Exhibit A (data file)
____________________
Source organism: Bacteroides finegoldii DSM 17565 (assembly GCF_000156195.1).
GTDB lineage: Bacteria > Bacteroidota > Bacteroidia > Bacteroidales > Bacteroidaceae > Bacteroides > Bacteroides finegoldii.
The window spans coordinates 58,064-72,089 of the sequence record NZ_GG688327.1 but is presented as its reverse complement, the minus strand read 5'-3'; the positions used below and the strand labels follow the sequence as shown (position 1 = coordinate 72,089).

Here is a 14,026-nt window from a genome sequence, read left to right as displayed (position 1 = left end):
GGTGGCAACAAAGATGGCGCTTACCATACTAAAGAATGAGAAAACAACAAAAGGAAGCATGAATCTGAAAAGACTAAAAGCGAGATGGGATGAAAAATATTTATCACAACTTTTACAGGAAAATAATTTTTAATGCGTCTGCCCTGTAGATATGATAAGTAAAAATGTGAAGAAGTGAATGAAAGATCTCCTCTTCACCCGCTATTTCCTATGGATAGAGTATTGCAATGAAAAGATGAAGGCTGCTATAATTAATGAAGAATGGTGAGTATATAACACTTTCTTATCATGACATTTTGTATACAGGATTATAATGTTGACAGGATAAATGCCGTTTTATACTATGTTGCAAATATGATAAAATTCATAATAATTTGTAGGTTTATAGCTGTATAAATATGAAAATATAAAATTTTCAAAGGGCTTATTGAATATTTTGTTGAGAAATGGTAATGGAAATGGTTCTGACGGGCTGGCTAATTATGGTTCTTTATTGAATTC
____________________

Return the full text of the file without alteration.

Source organism: Bacteroides finegoldii DSM 17565 (assembly GCF_000156195.1).
GTDB lineage: Bacteria > Bacteroidota > Bacteroidia > Bacteroidales > Bacteroidaceae > Bacteroides > Bacteroides finegoldii.
The window spans coordinates 58,064-72,089 of the sequence record NZ_GG688327.1 but is presented as its reverse complement, the minus strand read 5'-3'; the positions used below and the strand labels follow the sequence as shown (position 1 = coordinate 72,089).

Here is a 14,026-nt window from a genome sequence, read left to right as displayed (position 1 = left end):
GGTGGCAACAAAGATGGCGCTTACCATACTAAAGAATGAGAAAACAACAAAAGGAAGCATGAATCTGAAAAGACTAAAAGCGAGATGGGATGAAAAATATTTATCACAACTTTTACAGGAAAATAATTTTTAATGCGTCTGCCCTGTAGATATGATAAGTAAAAATGTGAAGAAGTGAATGAAAGATCTCCTCTTCACCCGCTATTTCCTATGGATAGAGTATTGCAATGAAAAGATGAAGGCTGCTATAATTAATGAAGAATGGTGAGTATATAACACTTTCTTATCATGACATTTTGTATACAGGATTATAATGTTGACAGGATAAATGCCGTTTTATACTATGTTGCAAATATGATAAAATTCATAATAATTTGTAGGTTTATAGCTGTATAAATATGAAAATATAAAATTTTCAAAGGGCTTATTGAATATTTTGTTGAGAAATGGTAATGGAAATGGTTCTGACGGGCTGGCTAATTATGGTTCTTTATTGAATTC